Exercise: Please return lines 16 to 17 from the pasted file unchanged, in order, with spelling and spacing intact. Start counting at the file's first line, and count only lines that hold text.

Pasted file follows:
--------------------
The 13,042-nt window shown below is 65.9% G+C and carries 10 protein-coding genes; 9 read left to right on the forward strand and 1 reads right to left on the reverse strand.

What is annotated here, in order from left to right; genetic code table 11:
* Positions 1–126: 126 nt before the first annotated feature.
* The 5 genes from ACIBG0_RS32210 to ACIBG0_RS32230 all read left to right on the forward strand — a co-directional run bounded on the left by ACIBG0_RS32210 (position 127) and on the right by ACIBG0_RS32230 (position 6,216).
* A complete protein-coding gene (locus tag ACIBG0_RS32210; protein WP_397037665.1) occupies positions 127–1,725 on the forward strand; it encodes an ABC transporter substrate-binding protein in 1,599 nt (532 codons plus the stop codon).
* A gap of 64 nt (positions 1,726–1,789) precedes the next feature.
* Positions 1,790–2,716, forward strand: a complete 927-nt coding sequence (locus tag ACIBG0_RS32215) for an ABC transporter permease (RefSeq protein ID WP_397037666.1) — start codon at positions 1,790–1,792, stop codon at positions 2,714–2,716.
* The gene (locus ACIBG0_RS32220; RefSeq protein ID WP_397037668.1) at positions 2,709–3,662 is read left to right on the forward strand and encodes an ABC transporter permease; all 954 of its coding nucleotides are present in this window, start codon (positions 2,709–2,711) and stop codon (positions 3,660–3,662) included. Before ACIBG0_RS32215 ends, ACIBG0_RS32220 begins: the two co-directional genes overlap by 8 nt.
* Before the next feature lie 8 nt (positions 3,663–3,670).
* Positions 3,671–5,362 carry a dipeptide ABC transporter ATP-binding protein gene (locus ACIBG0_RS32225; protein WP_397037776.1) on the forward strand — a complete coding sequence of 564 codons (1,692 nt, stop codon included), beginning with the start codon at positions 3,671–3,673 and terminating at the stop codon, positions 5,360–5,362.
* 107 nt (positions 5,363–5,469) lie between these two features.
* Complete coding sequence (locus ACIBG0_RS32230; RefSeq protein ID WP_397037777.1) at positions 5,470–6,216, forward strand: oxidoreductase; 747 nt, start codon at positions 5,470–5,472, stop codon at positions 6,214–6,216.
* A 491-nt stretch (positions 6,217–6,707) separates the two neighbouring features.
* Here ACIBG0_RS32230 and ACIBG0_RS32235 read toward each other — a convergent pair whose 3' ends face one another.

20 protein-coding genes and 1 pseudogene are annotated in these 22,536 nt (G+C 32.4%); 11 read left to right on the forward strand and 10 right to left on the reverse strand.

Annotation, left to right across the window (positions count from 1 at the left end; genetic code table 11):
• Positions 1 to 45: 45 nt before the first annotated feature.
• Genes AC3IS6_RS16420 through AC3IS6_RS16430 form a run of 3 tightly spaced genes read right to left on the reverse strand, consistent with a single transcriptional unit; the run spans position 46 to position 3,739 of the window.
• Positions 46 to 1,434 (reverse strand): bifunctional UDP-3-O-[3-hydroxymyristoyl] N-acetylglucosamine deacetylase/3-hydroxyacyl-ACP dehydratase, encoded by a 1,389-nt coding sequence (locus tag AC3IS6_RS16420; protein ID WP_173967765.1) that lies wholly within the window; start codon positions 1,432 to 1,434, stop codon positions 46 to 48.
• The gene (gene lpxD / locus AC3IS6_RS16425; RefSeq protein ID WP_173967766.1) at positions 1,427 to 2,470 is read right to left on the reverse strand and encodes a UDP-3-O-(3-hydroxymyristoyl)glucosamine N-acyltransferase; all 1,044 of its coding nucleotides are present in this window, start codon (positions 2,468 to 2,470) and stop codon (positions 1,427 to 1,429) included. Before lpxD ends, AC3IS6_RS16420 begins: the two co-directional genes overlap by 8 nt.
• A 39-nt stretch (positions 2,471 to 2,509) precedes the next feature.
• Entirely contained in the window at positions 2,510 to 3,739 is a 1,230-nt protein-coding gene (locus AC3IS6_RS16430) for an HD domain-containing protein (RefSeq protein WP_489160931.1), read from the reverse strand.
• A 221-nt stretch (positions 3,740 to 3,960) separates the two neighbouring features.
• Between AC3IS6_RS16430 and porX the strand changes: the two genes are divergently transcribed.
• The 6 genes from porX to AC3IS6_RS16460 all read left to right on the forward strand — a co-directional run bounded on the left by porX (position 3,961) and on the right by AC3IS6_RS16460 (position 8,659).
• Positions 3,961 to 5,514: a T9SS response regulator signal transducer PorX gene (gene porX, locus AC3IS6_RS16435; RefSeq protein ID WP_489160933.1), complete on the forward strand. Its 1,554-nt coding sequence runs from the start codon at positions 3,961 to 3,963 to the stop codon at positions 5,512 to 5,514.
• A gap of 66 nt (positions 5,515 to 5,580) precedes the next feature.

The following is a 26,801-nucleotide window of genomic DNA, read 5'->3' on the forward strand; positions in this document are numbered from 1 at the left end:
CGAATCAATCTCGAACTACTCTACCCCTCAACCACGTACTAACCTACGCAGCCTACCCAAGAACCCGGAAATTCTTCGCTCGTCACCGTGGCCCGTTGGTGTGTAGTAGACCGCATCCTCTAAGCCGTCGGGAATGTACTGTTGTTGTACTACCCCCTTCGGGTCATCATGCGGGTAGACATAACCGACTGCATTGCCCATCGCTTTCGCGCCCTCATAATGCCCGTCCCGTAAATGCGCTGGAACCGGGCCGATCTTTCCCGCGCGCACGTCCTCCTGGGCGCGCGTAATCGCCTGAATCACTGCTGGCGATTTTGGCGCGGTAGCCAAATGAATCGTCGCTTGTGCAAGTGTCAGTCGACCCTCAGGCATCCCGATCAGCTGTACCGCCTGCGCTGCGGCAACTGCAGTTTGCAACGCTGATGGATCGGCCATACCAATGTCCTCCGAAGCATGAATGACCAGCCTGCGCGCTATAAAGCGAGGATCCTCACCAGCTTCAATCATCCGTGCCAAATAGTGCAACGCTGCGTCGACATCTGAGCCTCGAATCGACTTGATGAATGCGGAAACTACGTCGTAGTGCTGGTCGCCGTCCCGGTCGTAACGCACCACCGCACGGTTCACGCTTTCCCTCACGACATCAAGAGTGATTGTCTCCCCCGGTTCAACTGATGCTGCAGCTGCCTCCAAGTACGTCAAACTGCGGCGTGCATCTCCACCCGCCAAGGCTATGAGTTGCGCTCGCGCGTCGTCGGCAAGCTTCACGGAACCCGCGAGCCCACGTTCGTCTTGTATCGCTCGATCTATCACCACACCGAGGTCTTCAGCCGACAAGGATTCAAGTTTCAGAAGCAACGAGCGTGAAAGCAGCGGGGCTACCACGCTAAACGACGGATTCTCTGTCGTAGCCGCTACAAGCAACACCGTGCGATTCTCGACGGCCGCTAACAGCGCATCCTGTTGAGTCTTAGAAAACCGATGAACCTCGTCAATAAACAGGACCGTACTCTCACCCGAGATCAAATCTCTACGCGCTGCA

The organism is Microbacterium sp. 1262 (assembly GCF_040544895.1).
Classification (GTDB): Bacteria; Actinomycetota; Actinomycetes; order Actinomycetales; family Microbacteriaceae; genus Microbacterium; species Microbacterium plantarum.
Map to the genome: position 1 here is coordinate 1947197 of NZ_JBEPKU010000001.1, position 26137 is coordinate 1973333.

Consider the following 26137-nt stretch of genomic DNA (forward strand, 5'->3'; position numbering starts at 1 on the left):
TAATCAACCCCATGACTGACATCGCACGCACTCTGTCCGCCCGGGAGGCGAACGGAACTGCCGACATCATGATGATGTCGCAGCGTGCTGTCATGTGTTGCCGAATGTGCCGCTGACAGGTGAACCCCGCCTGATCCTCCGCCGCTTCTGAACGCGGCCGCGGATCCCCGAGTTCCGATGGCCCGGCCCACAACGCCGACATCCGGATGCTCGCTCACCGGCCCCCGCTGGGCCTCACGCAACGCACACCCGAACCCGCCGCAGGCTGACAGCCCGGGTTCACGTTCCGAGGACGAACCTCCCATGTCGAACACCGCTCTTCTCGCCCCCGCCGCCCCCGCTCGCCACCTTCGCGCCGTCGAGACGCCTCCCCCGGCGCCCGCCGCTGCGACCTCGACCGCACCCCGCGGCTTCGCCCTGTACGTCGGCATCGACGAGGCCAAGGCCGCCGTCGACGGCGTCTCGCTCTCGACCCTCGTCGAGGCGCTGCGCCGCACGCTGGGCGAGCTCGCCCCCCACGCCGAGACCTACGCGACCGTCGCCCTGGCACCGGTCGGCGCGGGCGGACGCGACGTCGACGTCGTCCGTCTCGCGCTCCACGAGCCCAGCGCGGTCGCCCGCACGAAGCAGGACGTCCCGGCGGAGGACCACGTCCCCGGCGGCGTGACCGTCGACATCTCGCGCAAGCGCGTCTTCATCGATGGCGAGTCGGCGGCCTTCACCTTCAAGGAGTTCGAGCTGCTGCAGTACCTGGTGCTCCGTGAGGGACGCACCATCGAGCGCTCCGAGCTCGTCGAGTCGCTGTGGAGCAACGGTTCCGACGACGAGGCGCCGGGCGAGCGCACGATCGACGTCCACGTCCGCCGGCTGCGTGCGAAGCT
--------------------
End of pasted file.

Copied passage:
Annotation, left to right across the window (positions count from 1 at the left end; genetic code table 11):
• Positions 1 to 45: 45 nt before the first annotated feature.